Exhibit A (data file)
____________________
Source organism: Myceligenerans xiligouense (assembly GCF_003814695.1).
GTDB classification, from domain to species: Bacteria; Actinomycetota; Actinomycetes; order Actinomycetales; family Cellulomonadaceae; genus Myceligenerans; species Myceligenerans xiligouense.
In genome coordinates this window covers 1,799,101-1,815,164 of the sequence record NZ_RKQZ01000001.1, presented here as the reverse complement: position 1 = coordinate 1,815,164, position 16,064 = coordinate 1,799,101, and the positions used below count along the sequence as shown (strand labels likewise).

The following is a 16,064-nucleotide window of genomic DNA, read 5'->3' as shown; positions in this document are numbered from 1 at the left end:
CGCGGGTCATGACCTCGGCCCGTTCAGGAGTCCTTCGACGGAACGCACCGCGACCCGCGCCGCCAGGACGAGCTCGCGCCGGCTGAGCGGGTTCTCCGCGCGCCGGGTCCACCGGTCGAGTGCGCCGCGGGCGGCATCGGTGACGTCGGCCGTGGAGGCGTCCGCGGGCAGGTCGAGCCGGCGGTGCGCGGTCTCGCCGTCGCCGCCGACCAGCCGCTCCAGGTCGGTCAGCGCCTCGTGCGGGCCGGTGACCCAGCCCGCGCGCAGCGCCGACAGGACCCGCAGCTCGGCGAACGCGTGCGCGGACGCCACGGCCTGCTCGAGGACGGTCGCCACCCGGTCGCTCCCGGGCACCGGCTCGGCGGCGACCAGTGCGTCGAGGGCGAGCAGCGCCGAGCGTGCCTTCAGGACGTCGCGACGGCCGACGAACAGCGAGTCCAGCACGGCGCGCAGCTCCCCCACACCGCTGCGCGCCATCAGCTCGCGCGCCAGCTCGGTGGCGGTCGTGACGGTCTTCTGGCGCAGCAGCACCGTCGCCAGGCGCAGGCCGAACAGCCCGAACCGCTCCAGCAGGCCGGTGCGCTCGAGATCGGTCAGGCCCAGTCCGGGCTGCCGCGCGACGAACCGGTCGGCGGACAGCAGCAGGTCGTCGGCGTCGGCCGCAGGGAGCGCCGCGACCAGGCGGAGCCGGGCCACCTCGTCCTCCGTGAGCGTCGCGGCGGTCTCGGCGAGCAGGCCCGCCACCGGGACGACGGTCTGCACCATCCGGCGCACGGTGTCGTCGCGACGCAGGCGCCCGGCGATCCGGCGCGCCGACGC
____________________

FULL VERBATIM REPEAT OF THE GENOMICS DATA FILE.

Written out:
Source organism: Myceligenerans xiligouense (assembly GCF_003814695.1).
GTDB classification, from domain to species: Bacteria; Actinomycetota; Actinomycetes; order Actinomycetales; family Cellulomonadaceae; genus Myceligenerans; species Myceligenerans xiligouense.
In genome coordinates this window covers 1,799,101-1,815,164 of the sequence record NZ_RKQZ01000001.1, presented here as the reverse complement: position 1 = coordinate 1,815,164, position 16,064 = coordinate 1,799,101, and the positions used below count along the sequence as shown (strand labels likewise).

The following is a 16,064-nucleotide window of genomic DNA, read 5'->3' as shown; positions in this document are numbered from 1 at the left end:
CGCGGGTCATGACCTCGGCCCGTTCAGGAGTCCTTCGACGGAACGCACCGCGACCCGCGCCGCCAGGACGAGCTCGCGCCGGCTGAGCGGGTTCTCCGCGCGCCGGGTCCACCGGTCGAGTGCGCCGCGGGCGGCATCGGTGACGTCGGCCGTGGAGGCGTCCGCGGGCAGGTCGAGCCGGCGGTGCGCGGTCTCGCCGTCGCCGCCGACCAGCCGCTCCAGGTCGGTCAGCGCCTCGTGCGGGCCGGTGACCCAGCCCGCGCGCAGCGCCGACAGGACCCGCAGCTCGGCGAACGCGTGCGCGGACGCCACGGCCTGCTCGAGGACGGTCGCCACCCGGTCGCTCCCGGGCACCGGCTCGGCGGCGACCAGTGCGTCGAGGGCGAGCAGCGCCGAGCGTGCCTTCAGGACGTCGCGACGGCCGACGAACAGCGAGTCCAGCACGGCGCGCAGCTCCCCCACACCGCTGCGCGCCATCAGCTCGCGCGCCAGCTCGGTGGCGGTCGTGACGGTCTTCTGGCGCAGCAGCACCGTCGCCAGGCGCAGGCCGAACAGCCCGAACCGCTCCAGCAGGCCGGTGCGCTCGAGATCGGTCAGGCCCAGTCCGGGCTGCCGCGCGACGAACCGGTCGGCGGACAGCAGCAGGTCGTCGGCGTCGGCCGCAGGGAGCGCCGCGACCAGGCGGAGCCGGGCCACCTCGTCCTCCGTGAGCGTCGCGGCGGTCTCGGCGAGCAGGCCCGCCACCGGGACGACGGTCTGCACCATCCGGCGCACGGTGTCGTCGCGACGCAGGCGCCCGGCGATCCGGCGCGCCGACGC